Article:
99. S. H. Richter, J. P. Garner, and H. Würbel, “Environmental standardization: cure or cause of poor reproducibility in animal experiments?” Nature Methods, vol. 6, no. 4, pp. 257–261, 2009. View at: Publisher Site | Google Scholar
  100. J. L. Lathey and S. A. Spector, “Unrestricted replication of human cytomegalovirus in hydrocortisone-treated macrophages,” Journal of Virology, vol. 65, no. 11, pp. 6371–6375, 1991. View at: Google Scholar
  101. P. D. Markham, S. Z. Salahuddin, and K. Veren, “Hydrocortisone and some other hormones enhance the expression of HTLV-III,” International Journal of Cancer, vol. 37, no. 1, pp. 67–72, 1986. View at: Google Scholar
  102. V. Schuster, E. Dohrmann, and H. W. Kreth, “Epstein-Barr virus-associated lymphoproliferative syndromes: studies in two European families,” Cancer Detection and Prevention, vol. 15, no. 1, pp. 65–67, 1991. View at: Google Scholar
  103. C. W. Cotman, R. E. Brinton, A. Galaburda, B. McEwen, and D. M. Schneider, Eds., The Neuro-Immuno-Endocrine Connection, Raven Press, New York, NY, USA, 1987.
  104. F. Chaouloff, “Serotonin, stress and corticoids,” Journal of Psychopharmacology, vol. 14, no. 2, pp. 139–151, 2000. View at: Google Scholar
  105. D. M. Dietz, M. W. Vogel, S. A. Rubin, T. H. Moran, K. M. Carbone, and M. V. Pletnikov, “Developmental alterations in serotoninergic neurotransmission in Borna disease virus (BDV)-infected rats: a multidisciplinary analysis,” Journal of NeuroVirology, vol. 10, no. 5, pp. 267–277, 2004. View at: Publisher Site | Google Scholar
  106. M. V. Pletnikov, S. A. Rubin, G. J. Schwartz, K. M. Carbone, and T. H. Moran, “Effects of neonatal rat Borna disease virus (BDV) infection on the postnatal development of the brain monoaminergic systems,” Developmental Brain Research, vol. 119, no. 2, pp. 179–185, 2000. View at: Publisher Site | Google Scholar
  107. S. N. Goodman, “Toward evidence-based medical statistics. 1: the P value fallacy,” Annals of Internal Medicine, vol. 130, no. 12, pp. 995–1004, 1999. View at: Google Scholar
  108. S. N. Goodman, “Of p-values and bayes: p modest proposal,” Epidemiology, vol. 12, no. 3, pp. 295–297, 2001. View at: Publisher Site | Google Scholar
  109. M. Cowles and C. Davis, “On the origins of the .05 level of statistical significance,” American Psychologist, vol. 37, no. 5, pp. 553–558, 1982. View at: Publisher Site | Google Scholar
  110. I. Glegling, A. M. Hartmann, J. Genius, J. Benninghoff, H. J. Möller, and D. Rujescu, “Systems biology and complex neurobehavioral traits,” Pharmacopsychiatry, vol. 41, no. 1, pp. S32–S36, 2008. View at: Publisher Site | Google Scholar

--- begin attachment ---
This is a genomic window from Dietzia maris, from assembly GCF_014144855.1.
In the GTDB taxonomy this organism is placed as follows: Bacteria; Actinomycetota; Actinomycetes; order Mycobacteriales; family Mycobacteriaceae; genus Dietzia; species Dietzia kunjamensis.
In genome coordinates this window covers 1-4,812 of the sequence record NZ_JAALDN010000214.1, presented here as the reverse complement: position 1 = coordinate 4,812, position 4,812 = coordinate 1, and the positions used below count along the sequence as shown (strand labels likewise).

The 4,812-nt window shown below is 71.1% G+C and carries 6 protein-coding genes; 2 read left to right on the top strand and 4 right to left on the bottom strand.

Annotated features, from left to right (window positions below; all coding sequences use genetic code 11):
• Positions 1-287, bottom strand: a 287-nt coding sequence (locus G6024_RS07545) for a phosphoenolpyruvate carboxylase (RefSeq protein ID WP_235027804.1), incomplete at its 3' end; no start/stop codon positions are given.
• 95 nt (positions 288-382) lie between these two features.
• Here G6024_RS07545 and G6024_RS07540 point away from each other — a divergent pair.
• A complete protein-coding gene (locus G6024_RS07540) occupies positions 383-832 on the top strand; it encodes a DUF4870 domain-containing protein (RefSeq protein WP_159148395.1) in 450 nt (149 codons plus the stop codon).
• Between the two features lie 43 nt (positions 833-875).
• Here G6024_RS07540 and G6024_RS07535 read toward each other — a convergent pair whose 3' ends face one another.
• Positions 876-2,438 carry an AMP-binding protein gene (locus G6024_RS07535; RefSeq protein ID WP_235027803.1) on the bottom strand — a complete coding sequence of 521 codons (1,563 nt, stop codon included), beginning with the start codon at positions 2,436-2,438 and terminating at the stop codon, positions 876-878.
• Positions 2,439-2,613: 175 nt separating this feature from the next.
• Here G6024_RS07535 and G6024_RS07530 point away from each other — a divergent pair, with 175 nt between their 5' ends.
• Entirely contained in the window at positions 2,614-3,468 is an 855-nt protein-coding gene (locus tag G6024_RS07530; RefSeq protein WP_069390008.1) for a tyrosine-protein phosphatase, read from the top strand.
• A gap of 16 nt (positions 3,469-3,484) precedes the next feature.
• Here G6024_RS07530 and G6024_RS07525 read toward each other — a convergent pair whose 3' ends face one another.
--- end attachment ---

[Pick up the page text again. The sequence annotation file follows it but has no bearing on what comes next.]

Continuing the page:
111. H. H. H. Göring, A. G. Comuzzie, M. C. Mahaney et al., “Discovery of expression QTLs using large-scale transcriptional profiling in human lymphocytes,” Nature Genetics, vol. 39, no. 10, pp. 1208–1216, 2007. View at: Publisher Site | Google Scholar
  112. G. Pendyala, E. J. Want, W. Webb, G. Siuzdak, and H. S. Fox, “Biomarkers for neuroAIDS: the widening scope of metabolomics,” Journal of Neuroimmune Pharmacology, vol. 2, no. 1, pp. 72–80, 2007. View at: Publisher Site | Google Scholar
  113. G. Pendyala, S. A. Trauger, E. Kalisiak, R. J. Ellis, G. Siuzdak, and H. S. Fox, “Cerebrospinal fluid proteomics reveals potential pathogenic changes in the brains of SIV-infected monkeys,” Journal of Proteome Research, vol. 8, no. 5, pp. 2253–2260, 2009. View at: Publisher Site | Google Scholar
  114. B. L. Williams, K. Yaddanapudi, C. M. Kirk, A. Soman, M. Hornig, and W. I. Lipkin, “Metallothioneins and zinc dysregulation contribute to neurodevelopmental damage in a model of perinatal viral infection,” Brain Pathology, vol. 16, no. 1, pp. 1–14, 2006. View at: Google Scholar
  115. A. B. Niculescu 3rd and J. R. Kelsoe, “The human genome: genetic testing and animal models,” American Journal of Psychiatry, vol. 158, no. 10, p. 1587, 2001. View at: Google Scholar
  116. A. B. Niculescu, L. L. Lulow, C. A. Ogden et al., “PhenoChipping of psychotic disorders: a novel approach for deconstructing and quantitating psychiatric phenotypes,” American Journal of Medical Genetics B, vol. 141, no. 6, pp. 653–662, 2006. View at: Publisher Site | Google Scholar

Copyright © 2010 Marco Bortolato and Sean C. Godar. This is an open access article distributed under the Creative Commons Attribution License, which permits unrestricted use, distribution, and reproduction in any medium, provided the original work is properly cited.

More related articles

 PDF Download Citation Citation
 Download other formatsMore
 Order printed copiesOrder

Related articles

Article of the Year Award: Outstanding research contributions of 2020, as selected by our Chief Editors. Read the winning articles.